On #perl6 this morning, rokoteko was curious about doing Taylor series in Perl 6. This sort of thing fascinates me, so I quickly coded up this:

sub sine-power($x) {
my $sign = 1;
gather for 1, 3 ... * -> $n {
take $sign * $x ** $n / [*] (1 ... $n);
$sign *= -1;
}
}

That works, and is pretty straightforward. However, it’s got one big glitch in it, IMO. Even if you feed it a Rat input, it will always return a list of Nums, because `$x ** $n`

returns a Num. (Hmmm…. might that be worth changing?)

No problem, you just need to complicate the function a bit by keeping running products for the numerator and denominator:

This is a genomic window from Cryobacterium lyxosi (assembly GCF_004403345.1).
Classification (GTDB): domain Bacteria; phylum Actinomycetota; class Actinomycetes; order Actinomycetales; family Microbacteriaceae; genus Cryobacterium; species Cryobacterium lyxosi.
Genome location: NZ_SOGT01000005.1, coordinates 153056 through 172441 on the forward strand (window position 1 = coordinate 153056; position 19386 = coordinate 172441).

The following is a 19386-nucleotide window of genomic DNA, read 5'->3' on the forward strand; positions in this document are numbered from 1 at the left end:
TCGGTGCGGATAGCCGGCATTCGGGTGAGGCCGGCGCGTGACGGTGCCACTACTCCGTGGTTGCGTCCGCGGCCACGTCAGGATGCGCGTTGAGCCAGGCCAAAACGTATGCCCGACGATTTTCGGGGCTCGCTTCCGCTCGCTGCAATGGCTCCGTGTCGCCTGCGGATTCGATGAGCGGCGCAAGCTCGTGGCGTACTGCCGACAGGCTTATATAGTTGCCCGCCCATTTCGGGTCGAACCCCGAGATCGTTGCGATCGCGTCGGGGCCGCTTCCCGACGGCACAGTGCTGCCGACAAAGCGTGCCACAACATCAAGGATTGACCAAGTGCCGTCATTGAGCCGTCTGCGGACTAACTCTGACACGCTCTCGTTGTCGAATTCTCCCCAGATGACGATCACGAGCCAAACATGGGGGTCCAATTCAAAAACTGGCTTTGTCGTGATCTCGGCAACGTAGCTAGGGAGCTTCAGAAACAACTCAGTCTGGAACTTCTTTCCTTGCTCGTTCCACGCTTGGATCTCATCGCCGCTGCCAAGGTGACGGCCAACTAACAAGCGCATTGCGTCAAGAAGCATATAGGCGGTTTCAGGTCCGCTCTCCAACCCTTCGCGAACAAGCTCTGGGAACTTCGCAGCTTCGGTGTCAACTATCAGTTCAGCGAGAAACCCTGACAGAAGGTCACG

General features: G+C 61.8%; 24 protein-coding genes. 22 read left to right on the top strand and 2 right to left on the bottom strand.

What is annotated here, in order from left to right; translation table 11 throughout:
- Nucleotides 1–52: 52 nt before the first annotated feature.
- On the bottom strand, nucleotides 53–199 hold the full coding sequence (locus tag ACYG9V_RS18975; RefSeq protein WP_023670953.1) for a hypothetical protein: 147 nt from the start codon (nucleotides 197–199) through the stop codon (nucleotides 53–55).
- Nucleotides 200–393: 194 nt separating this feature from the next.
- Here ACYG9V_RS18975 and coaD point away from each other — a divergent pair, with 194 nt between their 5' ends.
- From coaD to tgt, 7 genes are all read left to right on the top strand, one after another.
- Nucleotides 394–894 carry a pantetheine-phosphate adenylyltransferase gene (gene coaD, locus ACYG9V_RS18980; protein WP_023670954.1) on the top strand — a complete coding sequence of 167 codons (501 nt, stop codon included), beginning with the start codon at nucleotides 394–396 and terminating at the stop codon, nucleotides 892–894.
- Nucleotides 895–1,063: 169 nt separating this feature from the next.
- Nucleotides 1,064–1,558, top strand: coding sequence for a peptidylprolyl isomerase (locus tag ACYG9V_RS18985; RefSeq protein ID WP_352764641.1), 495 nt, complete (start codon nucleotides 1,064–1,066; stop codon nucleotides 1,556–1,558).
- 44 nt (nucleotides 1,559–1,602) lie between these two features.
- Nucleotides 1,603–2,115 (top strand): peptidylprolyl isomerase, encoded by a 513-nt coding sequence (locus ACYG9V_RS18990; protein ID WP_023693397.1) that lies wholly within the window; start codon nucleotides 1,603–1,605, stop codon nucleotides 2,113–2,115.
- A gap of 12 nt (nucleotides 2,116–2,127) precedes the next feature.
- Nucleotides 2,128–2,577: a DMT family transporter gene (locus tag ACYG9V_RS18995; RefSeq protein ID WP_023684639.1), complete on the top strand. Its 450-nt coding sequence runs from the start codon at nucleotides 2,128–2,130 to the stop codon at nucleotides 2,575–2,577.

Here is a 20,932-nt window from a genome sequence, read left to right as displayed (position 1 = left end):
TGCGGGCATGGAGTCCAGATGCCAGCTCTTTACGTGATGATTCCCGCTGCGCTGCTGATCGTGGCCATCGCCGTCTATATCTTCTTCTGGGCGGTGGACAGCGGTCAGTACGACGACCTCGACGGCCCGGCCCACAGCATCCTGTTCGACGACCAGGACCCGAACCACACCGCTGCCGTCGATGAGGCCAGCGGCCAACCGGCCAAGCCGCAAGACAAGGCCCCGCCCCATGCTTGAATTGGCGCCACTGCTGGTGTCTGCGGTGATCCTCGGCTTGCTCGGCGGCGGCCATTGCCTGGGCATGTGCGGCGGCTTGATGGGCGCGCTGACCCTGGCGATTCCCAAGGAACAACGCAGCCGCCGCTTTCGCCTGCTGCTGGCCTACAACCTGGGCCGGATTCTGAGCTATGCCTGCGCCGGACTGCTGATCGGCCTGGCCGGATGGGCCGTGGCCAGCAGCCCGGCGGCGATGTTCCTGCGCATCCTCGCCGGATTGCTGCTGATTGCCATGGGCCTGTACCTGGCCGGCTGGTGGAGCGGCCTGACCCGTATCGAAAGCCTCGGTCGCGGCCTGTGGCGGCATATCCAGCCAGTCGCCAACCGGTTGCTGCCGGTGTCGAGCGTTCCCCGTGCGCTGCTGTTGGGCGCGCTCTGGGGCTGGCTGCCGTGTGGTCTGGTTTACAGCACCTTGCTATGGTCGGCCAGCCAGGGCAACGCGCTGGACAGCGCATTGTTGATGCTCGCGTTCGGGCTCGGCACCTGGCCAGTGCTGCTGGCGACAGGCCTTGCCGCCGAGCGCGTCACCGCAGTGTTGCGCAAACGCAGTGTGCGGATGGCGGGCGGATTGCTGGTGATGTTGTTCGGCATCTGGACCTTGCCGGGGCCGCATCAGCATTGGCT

sub sine-power($x) {
my $sign = 1;
my $x-part = $x;
my $denom = 1;
gather for 3, 5 ... * -> $n {
take $sign * $x-part / $denom;
$sign *= -1;
$x-part *= $x * $x;
$denom *= $n * ($n - 1);
}
}

As a bonus, the new version should be faster.

Let’s see if it works:

> say sine-power(0.1).munch(4).perl;
(1/10, -1/6000, 1/12000000, -1.98412698412698e-11)
> say ([+] sine-power(0.1).munch(3)).perl;
1198001/12000000
> say [+] sine-power(0.1).munch(3);
0.0998334166666667
say sin(0.1);
0.0998334166468282

As you can see, this generates a Rat approximation for sin(0.1) which is accurate to 10 decimal places. Not bad!

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